Friday, December 14, 2012

Partners in Adding Light in the Winter

My flight from JFK to Ben Gurion in Tel Aviv was fascinating.  As usual, the plane was packed. Half the plane was filled with Birthright participants while the rest of the 747 was filled by a mix of secular, religious and ultra-Orthodox Israelis and Americans, as well as a number of Christian pilgrims.  I settled into my seat expecting to fall asleep when the person next to me struck up a conversation.  This was her first trip to Israel and she was SO excited. She had traveled to much of the world but this was the trip she was most excited about.  A Christian pilgrim, she was traveling with a group of widows and widowers to The Holy Land to play the harp at the gates of Jerusalem and to meet their counterparts, Jewish Israeli widows and widowers.  While keeping me up with conversation during the flight would normally annoy me, the energy of this group was so delightful that I wasn't bothered.

Listening their excitement about coming to Israel for the first time, their hope to bring love and joy to Israel, without any intention of proselytizing or changing anyone, of bringing light to those who often live in darkness got me thinking about others who do the same at this season of the year.  Reviewing my e-mail, I came across a note from just such a person.  Beth Steinberg, a friend we made during our sabbatical in Israel, is one of the bright lights in the Israeli winter.  After not finding programs that met the needs of her son with special needs, Beth, together with Maya Avraham, created Shutaf, partner in Hebrew, to provide after school inclusion programs for her son and others like him.  Since starting the program in 2007, Shutaf now includes summer camps, winter camps and leadership programs, touching hundred of lives.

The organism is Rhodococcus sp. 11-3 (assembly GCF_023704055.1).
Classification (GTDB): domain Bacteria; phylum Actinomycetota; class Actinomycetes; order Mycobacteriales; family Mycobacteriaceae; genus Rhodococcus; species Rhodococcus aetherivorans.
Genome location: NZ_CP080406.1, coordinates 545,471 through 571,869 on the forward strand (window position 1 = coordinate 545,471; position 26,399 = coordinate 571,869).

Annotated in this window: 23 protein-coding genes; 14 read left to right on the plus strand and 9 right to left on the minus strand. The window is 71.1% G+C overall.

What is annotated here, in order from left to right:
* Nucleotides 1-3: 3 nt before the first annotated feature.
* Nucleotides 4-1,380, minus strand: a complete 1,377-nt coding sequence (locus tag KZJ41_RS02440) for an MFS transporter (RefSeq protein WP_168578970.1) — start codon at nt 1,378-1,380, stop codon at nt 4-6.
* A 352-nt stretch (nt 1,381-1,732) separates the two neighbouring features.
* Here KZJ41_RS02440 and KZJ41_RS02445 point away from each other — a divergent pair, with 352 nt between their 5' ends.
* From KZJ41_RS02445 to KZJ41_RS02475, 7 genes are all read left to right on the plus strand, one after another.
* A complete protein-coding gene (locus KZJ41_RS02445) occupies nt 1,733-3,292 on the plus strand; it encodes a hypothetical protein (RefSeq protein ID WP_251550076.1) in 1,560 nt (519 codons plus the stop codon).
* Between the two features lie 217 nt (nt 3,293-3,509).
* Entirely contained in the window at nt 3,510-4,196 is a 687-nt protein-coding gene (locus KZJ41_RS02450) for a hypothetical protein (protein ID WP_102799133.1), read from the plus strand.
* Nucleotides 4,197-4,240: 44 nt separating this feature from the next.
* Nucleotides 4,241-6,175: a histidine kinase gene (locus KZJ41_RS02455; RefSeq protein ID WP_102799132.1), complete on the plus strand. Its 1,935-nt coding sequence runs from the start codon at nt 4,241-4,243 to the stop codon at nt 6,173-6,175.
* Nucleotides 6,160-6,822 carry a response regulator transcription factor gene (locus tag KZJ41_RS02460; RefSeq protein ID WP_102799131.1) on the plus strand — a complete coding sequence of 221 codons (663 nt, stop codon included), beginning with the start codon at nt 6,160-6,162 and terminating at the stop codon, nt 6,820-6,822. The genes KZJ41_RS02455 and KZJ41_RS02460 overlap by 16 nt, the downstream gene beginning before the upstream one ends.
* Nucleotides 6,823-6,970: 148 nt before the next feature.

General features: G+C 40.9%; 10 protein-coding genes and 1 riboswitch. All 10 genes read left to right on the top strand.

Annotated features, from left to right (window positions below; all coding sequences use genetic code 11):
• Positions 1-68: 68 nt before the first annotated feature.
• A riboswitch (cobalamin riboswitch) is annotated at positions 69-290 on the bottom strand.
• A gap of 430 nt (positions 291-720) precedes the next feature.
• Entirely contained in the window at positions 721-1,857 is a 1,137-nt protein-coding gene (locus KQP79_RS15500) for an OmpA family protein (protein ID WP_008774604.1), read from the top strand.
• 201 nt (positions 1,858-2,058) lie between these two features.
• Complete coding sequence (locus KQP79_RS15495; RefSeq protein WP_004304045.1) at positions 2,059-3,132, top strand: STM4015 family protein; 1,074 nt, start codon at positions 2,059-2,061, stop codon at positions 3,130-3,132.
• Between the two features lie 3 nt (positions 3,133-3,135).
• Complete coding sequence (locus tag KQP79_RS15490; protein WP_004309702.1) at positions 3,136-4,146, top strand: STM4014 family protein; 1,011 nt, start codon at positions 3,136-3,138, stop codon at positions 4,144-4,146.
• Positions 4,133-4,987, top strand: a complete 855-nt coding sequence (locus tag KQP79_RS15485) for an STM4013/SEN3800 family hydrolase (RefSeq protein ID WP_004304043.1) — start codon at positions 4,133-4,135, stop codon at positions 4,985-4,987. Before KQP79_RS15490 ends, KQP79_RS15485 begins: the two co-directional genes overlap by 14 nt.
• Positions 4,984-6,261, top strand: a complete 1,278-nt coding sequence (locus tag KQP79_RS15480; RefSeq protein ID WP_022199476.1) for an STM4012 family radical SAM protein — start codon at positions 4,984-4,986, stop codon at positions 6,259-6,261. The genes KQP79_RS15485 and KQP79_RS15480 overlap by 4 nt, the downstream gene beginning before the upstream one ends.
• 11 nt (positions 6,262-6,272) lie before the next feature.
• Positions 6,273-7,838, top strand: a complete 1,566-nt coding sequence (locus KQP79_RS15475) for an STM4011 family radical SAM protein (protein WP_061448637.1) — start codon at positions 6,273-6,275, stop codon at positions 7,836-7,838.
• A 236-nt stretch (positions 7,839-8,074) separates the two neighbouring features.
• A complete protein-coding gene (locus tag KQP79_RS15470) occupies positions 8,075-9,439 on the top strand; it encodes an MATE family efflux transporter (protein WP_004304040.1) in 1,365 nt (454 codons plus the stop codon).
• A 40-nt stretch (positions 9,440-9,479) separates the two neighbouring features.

According to their mission statement, Shutaf

for children and teens with special needs is committed to inclusion-based programming that answers the social, educational and vocational needs of our community. We believe in quality services for all, regardless of disability, financial limitations and religious differences. Our program creates new opportunities for children and teens – with and without disabilities – to come together and learn important Jewish values of acceptance and understanding.

To that end, the Shutaf summer camp and other programs intentionally seeks a mix of participants where 75% are children with special needs and at least 25% are "typical" kids.  Both those who are "typical" and those with "special needs" learn from experience the centrality of Jewish values of acceptance, understanding and inclusion.  For families with children with special needs, for the kids themselves, for the typical kids and their families as well, Shutaf shines a light on possibilities, possibilities for a more inclusive and supportive world.

Shabbat is a few hours away.  The Jerusalem skies alternate between sunshine and overcast.  Soon, the gray will turn to darkness, deep winter darkness, illuminated only by the streetlights, Shabbat candles and Channukiot.  And the light will  grow by the energy, joy, and goodness that Beth and Maya and others like them add to the world.

And who knows, maybe I will even hear some harp music in the distance...

Shabbat Shalom, Rosh Hodesh Sameach and Happy Hannukah.

For more information about Shutaf, visit their website at:

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